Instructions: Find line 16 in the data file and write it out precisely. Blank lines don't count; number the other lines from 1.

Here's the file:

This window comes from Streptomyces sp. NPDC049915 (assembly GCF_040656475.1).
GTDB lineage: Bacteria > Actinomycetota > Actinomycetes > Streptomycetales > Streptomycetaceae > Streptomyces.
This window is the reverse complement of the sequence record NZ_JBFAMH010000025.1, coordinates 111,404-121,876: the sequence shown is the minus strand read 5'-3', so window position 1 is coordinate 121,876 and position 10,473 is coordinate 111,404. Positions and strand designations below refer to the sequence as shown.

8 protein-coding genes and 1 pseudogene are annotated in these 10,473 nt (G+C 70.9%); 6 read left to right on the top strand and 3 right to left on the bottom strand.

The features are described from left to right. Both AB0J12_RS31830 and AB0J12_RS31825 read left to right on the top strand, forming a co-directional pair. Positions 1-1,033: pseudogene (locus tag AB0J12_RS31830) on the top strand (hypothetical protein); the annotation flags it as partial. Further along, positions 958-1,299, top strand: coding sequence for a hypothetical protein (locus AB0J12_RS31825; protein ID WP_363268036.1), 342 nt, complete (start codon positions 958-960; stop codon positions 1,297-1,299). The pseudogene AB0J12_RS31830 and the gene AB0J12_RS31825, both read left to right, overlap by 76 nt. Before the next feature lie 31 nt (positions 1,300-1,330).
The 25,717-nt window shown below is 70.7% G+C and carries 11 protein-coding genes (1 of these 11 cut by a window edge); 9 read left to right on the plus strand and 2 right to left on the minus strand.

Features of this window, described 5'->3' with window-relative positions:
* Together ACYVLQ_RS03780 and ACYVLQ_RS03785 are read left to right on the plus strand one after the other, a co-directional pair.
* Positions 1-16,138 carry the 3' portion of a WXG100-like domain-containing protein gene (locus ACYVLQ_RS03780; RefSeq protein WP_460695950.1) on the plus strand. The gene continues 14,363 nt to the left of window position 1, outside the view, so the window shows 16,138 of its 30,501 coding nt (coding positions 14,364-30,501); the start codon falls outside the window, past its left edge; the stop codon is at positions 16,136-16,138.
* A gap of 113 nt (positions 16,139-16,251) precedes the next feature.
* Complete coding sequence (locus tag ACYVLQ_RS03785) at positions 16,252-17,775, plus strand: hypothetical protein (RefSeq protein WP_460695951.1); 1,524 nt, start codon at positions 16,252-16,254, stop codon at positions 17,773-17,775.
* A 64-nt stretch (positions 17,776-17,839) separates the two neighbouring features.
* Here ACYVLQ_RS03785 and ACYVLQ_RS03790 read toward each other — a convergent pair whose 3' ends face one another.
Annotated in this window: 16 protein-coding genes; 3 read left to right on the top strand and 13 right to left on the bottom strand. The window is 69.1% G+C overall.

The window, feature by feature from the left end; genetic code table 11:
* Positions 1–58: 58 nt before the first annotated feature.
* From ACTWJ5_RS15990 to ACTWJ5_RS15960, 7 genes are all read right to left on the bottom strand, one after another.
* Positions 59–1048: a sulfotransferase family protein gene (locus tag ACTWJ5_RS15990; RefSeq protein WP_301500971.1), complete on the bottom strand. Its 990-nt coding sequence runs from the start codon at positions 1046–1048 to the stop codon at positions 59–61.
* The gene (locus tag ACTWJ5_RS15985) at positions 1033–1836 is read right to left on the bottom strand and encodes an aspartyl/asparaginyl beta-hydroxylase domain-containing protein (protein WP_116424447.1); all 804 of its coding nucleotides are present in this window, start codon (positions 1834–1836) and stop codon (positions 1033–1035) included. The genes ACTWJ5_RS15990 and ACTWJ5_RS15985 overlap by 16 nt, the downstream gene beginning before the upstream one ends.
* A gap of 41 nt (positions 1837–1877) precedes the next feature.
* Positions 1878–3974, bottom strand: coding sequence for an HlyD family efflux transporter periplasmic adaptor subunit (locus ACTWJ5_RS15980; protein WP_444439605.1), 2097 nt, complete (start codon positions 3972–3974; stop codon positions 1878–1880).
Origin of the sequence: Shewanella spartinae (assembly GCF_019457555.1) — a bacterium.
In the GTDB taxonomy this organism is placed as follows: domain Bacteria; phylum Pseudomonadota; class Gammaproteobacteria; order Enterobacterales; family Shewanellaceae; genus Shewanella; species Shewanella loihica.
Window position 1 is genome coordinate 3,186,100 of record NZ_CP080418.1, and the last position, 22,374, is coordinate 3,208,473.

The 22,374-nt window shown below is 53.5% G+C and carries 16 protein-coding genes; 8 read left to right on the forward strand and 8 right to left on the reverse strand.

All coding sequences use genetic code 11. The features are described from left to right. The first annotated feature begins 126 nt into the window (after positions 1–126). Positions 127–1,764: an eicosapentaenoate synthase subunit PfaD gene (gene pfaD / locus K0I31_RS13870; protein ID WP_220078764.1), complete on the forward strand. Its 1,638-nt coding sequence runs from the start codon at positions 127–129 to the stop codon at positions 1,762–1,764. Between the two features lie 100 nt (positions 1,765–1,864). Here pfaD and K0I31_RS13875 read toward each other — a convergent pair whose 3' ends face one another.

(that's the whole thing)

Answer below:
* Positions 1–58: 58 nt before the first annotated feature.